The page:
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Is any one not talk about WELTPOILTIK 18.104.22.168 18:42, 6 June 2007 (UTC)
What is there to say
I think the article is mediocre, and parts of it questionably follow the NPOV guideline - including a few sentences at the bottom that I just deleted. I'm busying studying for finals right now, but I'm going to watch the page and hopefully work on it sometime in the next month when I have more time. JW (talk) 09:39, 15 December 2008 (UTC)
The last paragraph is especially bad in this regard, and hardly anything is properly referenced. Really, this bit in particular needs re-writing all together; it's basically someone's opinion, not an encyclopaedia entry:
- Bismarck understood Germany should remain a land-based, peace-loving European power as she had always been. Kaiser Wilhelm I died and Wilhelm the II became the new Kaiser in 1888, and had entirely different intention for German diplomacy. Wilhelm II had a plan called "Weltpolitik", which meant he wanted Germany to be a large, strong, and unbeatable empire in every possible way. Bismarck saw Wilhelm’s aspirations, especially his idea of building a navy, as a threat to Germany’s peace he spent the last twenty years building. The clash of ideas and values between Bismarck and young "Willy" made Bismarck’s only hope of protecting the peace and securing the intricate network of alliance he had created by threat to resign, for without Bismarck the alliances were doomed to fail. Wilhelm II, arrogant and confident in his ability to maintain Germany’s power, accepted Bismarck’s informal proposal and Bismarck, with no friends to turn to, was forced to resign in 1890. It was here after that the German alliances started to crumble.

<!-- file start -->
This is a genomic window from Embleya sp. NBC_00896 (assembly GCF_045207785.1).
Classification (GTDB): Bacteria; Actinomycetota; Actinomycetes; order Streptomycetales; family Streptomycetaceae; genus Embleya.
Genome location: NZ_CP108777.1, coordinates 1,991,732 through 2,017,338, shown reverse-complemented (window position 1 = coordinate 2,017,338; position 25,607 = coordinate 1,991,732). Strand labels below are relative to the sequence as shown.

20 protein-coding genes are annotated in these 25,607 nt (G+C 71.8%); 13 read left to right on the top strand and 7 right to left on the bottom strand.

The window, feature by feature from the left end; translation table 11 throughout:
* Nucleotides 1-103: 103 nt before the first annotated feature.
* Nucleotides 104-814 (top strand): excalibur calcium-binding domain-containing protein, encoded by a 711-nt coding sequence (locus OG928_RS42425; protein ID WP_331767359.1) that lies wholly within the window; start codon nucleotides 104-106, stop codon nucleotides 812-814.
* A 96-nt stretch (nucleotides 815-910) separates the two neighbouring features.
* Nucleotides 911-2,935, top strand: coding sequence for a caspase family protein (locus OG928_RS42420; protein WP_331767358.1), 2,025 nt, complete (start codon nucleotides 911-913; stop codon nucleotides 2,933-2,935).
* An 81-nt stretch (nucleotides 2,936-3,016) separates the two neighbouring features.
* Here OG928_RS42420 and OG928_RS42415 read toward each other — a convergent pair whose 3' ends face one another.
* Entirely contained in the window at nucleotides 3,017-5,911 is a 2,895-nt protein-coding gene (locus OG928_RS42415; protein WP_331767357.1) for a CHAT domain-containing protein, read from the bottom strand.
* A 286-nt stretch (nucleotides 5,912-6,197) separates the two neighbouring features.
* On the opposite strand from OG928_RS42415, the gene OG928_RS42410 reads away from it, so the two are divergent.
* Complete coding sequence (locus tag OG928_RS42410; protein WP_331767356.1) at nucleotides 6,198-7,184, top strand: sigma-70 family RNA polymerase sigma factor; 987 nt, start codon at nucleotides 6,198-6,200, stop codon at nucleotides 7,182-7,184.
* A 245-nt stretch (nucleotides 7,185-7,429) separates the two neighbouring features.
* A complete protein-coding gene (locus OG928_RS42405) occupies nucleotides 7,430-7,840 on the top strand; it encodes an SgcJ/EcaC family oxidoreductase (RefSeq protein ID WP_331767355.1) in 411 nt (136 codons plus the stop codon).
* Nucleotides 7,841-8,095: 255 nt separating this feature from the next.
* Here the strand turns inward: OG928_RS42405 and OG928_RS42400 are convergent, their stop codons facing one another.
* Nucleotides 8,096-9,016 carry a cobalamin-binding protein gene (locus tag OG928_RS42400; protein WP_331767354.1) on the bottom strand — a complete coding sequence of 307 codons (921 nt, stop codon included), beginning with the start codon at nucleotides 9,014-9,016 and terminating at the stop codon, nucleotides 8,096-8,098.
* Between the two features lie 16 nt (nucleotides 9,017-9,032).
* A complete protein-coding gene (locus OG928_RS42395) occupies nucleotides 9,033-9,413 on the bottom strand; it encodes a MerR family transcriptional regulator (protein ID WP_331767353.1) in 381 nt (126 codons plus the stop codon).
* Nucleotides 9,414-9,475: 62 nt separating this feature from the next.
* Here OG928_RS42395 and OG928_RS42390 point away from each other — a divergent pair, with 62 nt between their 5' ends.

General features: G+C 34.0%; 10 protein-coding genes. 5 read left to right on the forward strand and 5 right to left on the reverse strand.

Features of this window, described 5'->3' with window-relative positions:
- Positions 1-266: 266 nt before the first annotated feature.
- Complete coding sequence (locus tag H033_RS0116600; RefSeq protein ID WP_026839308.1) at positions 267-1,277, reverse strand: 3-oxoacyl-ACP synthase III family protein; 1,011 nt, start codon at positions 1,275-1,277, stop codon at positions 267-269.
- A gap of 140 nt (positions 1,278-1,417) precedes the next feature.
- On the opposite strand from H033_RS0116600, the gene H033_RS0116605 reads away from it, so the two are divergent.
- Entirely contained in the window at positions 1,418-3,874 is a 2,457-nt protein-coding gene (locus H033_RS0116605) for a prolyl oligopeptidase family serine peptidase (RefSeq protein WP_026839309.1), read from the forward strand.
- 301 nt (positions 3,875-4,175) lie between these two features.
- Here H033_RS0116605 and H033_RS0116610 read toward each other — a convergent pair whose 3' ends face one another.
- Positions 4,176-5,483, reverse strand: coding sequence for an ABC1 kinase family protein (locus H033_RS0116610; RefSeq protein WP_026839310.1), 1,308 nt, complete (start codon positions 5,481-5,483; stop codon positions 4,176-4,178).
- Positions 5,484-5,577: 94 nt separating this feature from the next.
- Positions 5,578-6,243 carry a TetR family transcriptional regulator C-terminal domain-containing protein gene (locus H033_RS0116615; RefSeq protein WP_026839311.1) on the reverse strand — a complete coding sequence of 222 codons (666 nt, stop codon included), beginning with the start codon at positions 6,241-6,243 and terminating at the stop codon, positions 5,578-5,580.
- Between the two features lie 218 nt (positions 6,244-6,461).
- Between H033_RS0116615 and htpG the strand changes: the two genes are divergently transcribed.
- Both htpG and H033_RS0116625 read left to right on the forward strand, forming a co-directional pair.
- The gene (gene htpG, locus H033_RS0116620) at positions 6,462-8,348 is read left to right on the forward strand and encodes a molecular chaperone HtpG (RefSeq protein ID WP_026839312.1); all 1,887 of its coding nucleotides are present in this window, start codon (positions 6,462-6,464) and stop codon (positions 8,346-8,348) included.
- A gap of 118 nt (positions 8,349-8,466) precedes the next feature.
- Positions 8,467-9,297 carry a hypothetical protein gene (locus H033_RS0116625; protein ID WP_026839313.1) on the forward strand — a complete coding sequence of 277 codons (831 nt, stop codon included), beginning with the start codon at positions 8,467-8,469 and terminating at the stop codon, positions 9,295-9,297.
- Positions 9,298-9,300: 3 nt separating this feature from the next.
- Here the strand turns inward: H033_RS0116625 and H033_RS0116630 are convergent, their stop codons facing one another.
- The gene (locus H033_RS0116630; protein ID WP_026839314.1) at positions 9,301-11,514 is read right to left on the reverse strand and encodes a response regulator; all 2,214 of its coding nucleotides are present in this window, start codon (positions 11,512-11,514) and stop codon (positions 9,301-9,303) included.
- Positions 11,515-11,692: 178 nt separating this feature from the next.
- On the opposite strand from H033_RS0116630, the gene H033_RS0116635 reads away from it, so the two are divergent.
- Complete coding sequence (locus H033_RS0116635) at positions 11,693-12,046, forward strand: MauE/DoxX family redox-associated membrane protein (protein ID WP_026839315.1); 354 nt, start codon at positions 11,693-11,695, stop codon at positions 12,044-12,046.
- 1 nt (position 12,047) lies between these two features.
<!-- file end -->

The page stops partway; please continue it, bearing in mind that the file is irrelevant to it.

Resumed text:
The article refers to Germany's nationalism as if it was well established. David Stevenson (WWI historian) in his book 1914-1918: The History of the First World War states that Germany's nationalism prior to WWI was underdeveloped; there was no national anthem and the flag was rarely used (p17). This is not a topic I am confident to edit, so I'll leave this here and perhaps someone else will run with it? --bodnotbod (talk) 13:45, 22 November 2011 (UTC)
- "...natural development springing from the nationalism that had influenced German history in recent years." In addition to a vague statement as such, "recent" (?) makes it look like it is referring to 21st century history (in the middle of this discourse about 19th century history)? --22.214.171.124 (talk) 17:49, 20 December 2011 (UTC)